Self-Editing Your Novel: The First Steps

It’s the start of a new year, which means it’s time to get your novel up to the best possible standard ready to send out into the world. Towards the end of 2015 we gave you a few tips on how to find a literary agent that suits your needs. Keeping the agent you found in mind, it’s time to work on your finished manuscript to make it perfect. Follow us for the rest of January to hear our weekly self-editing tips, starting with the first steps we’re taking today.


Firstly, you need to pull your novel out of the drawer it’s been left in and read it. It should be at least a month since you finished writing the manuscript: any less and it will be too fresh in your mind for you to be able to read through it objectively. You need to be looking at it new, as if you’re reading it from the first time. You are your own critic here, so get ready to read.

Have a notebook and pen next to you for this first read through. Every time a character or a place is described, write down what the description is. In your notebook, have a fresh page for each new character or place so you can keep your thoughts and notes organised. You’ll also need to write the page number next to each description so you can go back and find it later on.

Make a note of each plot point as it happens. This way you can easily keep track of what’s happening to who, when it happens and what the direct consequences are. These don’t have to be the big plot points, they can be as small as ‘the protagonist starts to trust the antagonist’ – anything that changes or sways the story or a character.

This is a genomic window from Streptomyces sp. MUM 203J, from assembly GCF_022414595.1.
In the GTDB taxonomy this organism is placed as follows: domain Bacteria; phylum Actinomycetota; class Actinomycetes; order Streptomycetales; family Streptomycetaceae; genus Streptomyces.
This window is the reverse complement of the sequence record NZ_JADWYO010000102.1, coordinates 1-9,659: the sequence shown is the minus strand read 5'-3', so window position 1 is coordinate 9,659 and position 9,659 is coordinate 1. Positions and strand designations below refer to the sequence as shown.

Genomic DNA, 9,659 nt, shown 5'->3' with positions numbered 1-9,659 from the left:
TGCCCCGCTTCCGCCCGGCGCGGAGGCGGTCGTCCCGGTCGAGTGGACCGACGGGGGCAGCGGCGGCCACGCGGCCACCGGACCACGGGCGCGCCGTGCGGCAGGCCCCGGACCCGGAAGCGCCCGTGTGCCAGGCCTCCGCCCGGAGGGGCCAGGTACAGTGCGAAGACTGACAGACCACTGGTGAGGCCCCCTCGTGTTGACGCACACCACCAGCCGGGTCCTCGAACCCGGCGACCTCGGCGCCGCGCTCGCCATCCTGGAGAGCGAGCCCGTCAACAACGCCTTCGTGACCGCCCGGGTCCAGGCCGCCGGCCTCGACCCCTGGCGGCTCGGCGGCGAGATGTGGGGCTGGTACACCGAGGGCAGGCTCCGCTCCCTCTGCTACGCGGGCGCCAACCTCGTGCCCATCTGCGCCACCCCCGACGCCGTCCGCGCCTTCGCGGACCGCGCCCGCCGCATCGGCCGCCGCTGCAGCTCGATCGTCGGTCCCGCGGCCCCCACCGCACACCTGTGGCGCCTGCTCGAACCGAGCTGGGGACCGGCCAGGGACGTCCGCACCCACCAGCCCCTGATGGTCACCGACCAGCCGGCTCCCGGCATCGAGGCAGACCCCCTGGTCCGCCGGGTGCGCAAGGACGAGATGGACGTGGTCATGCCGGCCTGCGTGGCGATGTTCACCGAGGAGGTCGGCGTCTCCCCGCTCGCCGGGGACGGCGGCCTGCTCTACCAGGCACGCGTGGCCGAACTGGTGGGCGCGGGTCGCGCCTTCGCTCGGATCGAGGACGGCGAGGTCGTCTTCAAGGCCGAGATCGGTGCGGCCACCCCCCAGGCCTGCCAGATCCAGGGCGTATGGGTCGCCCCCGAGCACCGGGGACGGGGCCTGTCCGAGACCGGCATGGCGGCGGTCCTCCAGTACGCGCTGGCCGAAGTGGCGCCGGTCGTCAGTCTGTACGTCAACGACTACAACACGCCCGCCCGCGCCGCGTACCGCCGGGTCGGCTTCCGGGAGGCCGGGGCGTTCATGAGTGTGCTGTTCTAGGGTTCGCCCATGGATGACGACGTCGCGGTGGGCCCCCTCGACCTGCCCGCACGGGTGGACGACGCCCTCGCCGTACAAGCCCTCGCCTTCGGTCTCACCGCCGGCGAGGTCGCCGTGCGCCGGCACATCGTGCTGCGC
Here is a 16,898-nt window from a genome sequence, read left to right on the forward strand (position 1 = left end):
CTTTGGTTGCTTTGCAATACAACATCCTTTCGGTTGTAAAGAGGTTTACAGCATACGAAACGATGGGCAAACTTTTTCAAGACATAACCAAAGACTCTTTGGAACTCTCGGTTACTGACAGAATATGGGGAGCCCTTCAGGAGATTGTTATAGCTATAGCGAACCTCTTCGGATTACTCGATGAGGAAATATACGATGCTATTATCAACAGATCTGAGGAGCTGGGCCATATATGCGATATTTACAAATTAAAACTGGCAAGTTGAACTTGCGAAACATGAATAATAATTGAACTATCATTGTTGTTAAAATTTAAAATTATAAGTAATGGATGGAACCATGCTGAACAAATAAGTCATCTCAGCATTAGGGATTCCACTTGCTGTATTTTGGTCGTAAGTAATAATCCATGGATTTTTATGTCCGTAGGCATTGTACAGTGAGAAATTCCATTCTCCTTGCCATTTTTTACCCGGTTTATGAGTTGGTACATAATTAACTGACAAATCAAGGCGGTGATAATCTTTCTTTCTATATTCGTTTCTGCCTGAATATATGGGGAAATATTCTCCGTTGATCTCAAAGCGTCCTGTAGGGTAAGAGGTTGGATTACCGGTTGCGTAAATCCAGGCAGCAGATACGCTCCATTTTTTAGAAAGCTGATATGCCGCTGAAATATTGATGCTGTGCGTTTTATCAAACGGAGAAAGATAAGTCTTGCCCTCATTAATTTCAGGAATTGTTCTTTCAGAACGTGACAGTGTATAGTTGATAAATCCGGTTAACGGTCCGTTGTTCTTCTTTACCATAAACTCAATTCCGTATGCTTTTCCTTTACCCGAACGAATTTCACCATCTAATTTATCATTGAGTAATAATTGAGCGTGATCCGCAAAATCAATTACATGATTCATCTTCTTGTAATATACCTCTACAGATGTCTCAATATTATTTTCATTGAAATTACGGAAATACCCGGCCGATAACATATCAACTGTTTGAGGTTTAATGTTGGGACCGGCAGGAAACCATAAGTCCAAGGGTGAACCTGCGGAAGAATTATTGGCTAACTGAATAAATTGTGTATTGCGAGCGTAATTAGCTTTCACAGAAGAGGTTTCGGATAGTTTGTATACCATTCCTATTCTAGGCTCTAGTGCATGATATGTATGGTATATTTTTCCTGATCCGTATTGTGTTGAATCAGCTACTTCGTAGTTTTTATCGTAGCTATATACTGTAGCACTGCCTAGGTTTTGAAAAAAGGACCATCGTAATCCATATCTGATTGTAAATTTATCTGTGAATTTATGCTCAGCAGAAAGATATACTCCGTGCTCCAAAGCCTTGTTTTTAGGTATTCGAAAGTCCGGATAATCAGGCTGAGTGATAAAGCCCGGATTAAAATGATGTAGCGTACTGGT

Whilst reading, try to keep an eye out for anything that doesn’t make sense. Don’t think about grammar and sentence structure here, but instead look at the story as a whole. This first reading that you do is to improve the actual story, not the writing. If you see a small plot hole, fix it. If you find that your character talks about the mystical cube of destruction before actually finding out about it, fix it.

When you’ve come to the end of this read, put the manuscript down and look through your notes. Check for any inconsistencies then go back and change them. Make sure scars and fringes haven’t swapped sides mid-battle, and make sure eye colours haven’t changed over time. And most importantly, make sure that everything in your list of plot points makes sense. If your protagonist puts their coat down in a lift and we don’t see them pick it up again, how are they wearing it in the forest two chapters later?


So that’s it, the first step towards self-editing your novel. For some of you (particularly those that meticulously plan before writing), these steps may have only revealed one or two minor mistakes. If this is you, don’t worry. It just means that you’re ready for the next step of self-editing we’re going to take next week. For those of you who have unearthed a fair few problems, just relax. Make a cuppa and sort through your notes and corrections one at a time, then come back to us next Friday ready to tackle the next set of instructions. You may find this tedious or even boring, but it’s an essential step towards publication.


To make sure you don’t miss any more of our editing and writing tips, head over to our Facebook page and give it a like.


6 thoughts on “Self-Editing Your Novel: The First Steps

  1. Jon Stephens says:

    These are great tips for those looking to edit their own works. I especially appreciate the importance of stepping away from the manuscript for a while. Even a few days isn’t enough to properly distance yourself.

    Liked by 1 person

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